The Orkneys, Scotland

The archipelago of islands known as the Orkneys numbering around 70 islands, is a farming community (cattle and sheep) benefiting from a mild climate due to the Gulf Stream.





On Mainland Orkney the sites of Maeshowe, Ring of Brodgar and Skara Brae were given World Heritage Status,  and these are some of the most visited attractions in Orkney. There are many other sites to visit and explore from Neolithic tombs and dwellings to Pictish brochs and Viking settlements.




More recent historical attractions are the sunken remains of the German High Seas Fleet which was scuttled in Scapa Flow in 1919 and divers travel from all over the world to dive on these wrecks.  Marked by a black buoy is the site of the sinking of the “HMS Royal Oak”, by torpedos from a German u-boat in the early hours of 14 October 1939.  I met a lady on board our ship whose Grandfather had served on the Royal Oak, but fortunately for him, he was off duty at the time of the sinking and was ashore.

Torshavn (Tors Havn) or Thors Haven (harbour), Faroe Islands, Denmark

Torshavn is a pretty fishing port on a mountainous island.  We elected to take a boat trip along the Vestmanna sea cliffs, 2000 feet high, where thousands of sea birds nest.  The phrase “White water rafting” sprung to mind.  There was plenty of spray and much pitching and tossing of the little boat.  Sadly there are no pictures of this epic voyage as both hands were needed to hold on tightly as the pilot skilfully navigated the edges of the steep cliffs as they plunged vertically into the sea, and wound his way round rock pillars to give us a closer viewpoint.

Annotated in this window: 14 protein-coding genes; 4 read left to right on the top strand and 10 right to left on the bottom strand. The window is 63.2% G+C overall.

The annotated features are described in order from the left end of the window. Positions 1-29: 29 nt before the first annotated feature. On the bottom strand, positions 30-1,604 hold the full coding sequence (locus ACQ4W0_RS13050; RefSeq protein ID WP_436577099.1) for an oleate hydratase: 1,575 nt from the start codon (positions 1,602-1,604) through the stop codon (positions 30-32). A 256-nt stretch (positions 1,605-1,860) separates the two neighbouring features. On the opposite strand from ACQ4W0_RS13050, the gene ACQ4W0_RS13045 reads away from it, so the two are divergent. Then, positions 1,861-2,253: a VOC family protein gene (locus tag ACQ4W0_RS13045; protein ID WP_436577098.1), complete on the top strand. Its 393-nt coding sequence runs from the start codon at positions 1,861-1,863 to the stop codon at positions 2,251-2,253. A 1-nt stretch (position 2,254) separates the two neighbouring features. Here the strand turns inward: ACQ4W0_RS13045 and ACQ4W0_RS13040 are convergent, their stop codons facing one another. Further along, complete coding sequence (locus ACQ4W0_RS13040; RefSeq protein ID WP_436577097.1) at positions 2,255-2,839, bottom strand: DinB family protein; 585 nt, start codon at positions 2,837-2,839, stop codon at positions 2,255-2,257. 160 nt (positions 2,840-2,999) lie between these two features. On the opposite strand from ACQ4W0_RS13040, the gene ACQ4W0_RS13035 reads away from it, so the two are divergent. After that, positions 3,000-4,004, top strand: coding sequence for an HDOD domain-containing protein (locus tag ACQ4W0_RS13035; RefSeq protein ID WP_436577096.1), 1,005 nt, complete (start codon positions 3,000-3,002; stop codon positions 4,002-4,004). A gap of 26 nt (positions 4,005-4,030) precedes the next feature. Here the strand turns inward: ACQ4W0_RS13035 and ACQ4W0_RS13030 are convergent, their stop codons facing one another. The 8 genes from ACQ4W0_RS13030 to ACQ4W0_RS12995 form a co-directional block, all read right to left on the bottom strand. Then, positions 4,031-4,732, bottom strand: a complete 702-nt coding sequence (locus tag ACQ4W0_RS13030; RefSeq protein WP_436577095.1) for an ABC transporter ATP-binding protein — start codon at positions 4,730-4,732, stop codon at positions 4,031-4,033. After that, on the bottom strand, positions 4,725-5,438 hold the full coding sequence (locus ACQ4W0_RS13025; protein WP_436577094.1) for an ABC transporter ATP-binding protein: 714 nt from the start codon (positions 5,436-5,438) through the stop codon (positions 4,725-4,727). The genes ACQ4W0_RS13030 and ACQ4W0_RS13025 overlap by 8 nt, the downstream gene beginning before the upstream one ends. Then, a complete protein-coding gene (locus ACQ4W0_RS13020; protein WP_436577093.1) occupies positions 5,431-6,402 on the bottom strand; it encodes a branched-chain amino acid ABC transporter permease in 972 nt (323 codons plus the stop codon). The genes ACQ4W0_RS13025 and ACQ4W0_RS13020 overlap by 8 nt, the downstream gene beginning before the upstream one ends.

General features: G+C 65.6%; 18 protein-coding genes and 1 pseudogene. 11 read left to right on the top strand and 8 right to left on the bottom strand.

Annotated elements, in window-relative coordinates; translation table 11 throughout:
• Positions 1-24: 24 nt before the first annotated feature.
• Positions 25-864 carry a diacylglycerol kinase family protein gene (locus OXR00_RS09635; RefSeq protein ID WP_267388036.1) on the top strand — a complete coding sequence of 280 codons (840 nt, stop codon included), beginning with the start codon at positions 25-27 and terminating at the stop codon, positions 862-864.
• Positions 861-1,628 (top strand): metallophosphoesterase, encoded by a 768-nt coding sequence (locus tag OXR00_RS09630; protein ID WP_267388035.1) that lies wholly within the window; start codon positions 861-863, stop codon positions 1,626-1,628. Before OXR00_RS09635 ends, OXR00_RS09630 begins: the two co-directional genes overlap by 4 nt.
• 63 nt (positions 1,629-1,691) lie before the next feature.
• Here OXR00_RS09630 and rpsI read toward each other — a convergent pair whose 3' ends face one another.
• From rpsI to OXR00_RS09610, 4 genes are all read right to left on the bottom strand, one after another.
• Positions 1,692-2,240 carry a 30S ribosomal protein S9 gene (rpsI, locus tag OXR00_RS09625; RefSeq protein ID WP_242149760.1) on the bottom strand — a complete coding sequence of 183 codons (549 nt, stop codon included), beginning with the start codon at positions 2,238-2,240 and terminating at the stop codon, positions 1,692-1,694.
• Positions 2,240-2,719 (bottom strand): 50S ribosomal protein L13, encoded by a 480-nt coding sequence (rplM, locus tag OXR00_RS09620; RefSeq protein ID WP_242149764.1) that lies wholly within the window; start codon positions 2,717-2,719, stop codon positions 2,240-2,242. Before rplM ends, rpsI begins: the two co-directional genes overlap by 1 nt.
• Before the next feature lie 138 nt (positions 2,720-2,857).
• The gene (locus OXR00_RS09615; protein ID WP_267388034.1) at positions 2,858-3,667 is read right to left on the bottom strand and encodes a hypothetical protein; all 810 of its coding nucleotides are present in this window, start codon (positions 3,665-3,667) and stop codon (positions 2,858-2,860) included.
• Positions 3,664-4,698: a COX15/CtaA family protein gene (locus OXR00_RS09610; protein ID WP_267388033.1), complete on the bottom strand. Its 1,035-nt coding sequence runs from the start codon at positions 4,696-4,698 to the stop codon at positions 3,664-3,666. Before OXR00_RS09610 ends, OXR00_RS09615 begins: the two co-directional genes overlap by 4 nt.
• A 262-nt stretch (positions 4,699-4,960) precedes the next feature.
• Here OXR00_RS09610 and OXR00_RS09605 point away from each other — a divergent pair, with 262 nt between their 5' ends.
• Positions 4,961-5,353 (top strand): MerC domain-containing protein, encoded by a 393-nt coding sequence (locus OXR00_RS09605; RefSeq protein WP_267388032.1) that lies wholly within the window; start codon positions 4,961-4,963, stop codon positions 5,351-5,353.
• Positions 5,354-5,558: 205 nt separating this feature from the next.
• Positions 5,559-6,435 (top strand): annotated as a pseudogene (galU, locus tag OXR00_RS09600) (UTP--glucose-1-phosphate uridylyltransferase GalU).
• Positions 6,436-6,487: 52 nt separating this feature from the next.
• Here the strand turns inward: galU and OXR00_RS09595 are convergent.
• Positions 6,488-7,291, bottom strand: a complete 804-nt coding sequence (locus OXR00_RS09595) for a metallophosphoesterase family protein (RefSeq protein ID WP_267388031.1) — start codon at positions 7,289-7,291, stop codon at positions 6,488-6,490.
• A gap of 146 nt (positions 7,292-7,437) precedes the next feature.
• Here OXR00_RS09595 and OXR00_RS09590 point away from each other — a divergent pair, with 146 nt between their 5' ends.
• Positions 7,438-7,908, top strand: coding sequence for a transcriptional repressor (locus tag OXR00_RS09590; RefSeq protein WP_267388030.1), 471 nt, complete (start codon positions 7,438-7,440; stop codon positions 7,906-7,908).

The return journey over the mountain, was both informative and thankfully, more leisurely.  Just for the record, we both survived the experience intact and returned to the ship in time for a much deserved dinner!




A beautiful fishing village sheltered by the mountains.  Our tour took us over the mountains to Lake Lagarfljot whose bed is 330 feet below sea level, due to the past action of glaciers.

We visited a farmhouse once owned by Gunnar Gunnarson who was born and spent his early life at the farmstead which is now a museum to his life and works, and the church where he attended as a boy.


Akureyri and the Godafoss Falls

Akureri is the second largest town to Reyjavik, and is a fishing town nestling by a fjord.  It is heated exclusively by geo thermal energy from Laugaland in Eyjafjorour.